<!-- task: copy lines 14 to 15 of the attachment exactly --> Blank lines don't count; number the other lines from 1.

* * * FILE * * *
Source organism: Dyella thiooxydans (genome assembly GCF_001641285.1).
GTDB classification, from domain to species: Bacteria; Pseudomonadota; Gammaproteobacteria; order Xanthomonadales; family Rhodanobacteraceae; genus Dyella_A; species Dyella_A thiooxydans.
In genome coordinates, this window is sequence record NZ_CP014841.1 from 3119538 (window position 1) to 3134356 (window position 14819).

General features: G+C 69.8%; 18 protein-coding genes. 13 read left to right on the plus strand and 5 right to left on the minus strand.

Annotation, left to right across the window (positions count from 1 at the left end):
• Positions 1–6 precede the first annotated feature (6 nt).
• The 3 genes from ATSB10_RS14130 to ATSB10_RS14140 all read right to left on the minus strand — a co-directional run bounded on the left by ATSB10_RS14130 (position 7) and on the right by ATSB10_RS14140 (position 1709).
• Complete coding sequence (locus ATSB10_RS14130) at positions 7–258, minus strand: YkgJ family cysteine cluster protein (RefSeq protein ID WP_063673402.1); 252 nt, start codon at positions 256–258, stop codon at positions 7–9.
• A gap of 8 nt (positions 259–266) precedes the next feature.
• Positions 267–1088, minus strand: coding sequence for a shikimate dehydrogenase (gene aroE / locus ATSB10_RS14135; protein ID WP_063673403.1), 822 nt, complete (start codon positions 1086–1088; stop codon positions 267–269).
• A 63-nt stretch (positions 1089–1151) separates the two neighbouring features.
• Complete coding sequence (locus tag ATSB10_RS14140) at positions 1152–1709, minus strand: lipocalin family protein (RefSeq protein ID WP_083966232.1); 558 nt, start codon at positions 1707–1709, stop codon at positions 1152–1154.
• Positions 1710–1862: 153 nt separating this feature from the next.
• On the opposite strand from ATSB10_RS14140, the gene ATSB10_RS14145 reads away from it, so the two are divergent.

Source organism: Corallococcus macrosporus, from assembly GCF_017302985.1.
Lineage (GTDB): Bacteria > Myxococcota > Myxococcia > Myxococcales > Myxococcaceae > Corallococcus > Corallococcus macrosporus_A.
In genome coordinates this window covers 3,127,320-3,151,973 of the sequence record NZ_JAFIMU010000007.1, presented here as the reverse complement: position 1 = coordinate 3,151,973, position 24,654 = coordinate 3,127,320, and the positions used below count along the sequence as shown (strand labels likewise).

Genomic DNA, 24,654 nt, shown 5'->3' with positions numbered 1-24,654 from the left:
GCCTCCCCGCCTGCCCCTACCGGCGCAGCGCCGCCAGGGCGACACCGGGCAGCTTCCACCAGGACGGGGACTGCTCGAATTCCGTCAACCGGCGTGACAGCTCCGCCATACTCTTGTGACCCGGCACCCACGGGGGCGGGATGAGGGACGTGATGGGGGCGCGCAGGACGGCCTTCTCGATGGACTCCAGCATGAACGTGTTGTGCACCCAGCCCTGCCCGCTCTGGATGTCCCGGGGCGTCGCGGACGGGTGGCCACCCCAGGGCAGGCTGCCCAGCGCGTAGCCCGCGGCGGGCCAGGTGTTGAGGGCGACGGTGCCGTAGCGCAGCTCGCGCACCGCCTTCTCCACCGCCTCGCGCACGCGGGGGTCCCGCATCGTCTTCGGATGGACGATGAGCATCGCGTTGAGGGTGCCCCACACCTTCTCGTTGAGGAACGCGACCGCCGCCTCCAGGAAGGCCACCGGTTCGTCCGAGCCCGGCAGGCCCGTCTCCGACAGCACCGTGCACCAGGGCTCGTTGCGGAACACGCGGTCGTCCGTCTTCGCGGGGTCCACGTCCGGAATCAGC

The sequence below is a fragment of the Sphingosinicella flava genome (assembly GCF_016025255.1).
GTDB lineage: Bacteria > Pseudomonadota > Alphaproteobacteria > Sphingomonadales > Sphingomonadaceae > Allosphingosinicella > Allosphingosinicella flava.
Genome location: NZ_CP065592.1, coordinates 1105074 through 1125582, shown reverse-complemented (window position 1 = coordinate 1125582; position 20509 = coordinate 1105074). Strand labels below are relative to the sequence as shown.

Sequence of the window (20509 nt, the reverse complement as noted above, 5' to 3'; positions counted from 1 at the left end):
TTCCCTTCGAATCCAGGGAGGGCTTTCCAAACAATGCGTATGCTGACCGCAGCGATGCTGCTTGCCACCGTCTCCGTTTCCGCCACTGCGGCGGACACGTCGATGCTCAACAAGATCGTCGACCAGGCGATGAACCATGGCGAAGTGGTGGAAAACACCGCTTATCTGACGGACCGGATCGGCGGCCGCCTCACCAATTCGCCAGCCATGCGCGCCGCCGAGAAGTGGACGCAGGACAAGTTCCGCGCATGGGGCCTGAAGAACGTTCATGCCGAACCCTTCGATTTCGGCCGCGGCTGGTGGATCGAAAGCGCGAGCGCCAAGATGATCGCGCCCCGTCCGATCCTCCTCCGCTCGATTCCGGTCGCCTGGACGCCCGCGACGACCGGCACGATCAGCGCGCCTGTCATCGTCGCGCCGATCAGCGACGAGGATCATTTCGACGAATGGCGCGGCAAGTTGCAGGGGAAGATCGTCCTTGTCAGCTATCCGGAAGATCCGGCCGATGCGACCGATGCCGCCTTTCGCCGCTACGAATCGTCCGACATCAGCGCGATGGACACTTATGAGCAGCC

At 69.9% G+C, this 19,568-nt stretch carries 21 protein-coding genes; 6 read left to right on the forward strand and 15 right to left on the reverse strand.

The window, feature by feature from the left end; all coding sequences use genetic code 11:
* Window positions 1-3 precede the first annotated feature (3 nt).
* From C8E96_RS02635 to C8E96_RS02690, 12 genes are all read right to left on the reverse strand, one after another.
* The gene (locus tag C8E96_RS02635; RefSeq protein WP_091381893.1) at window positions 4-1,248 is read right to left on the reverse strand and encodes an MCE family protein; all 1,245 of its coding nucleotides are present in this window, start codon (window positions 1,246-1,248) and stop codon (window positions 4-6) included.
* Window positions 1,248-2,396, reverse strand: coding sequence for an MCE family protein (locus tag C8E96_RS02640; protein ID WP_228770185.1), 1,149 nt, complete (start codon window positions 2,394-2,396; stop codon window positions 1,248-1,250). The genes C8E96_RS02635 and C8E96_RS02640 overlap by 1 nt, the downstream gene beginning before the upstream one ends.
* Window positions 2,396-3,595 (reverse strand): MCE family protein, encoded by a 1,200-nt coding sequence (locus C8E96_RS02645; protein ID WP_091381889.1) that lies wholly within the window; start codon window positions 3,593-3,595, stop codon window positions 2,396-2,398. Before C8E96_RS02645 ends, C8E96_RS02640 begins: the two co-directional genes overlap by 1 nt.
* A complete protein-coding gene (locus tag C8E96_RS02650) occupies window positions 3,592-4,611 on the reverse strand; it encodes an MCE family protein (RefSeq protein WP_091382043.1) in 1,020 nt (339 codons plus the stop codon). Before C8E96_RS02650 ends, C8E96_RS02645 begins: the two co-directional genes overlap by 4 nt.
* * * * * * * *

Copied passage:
• On the opposite strand from ATSB10_RS14140, the gene ATSB10_RS14145 reads away from it, so the two are divergent.

Source organism: Corallococcus macrosporus, from assembly GCF_017302985.1.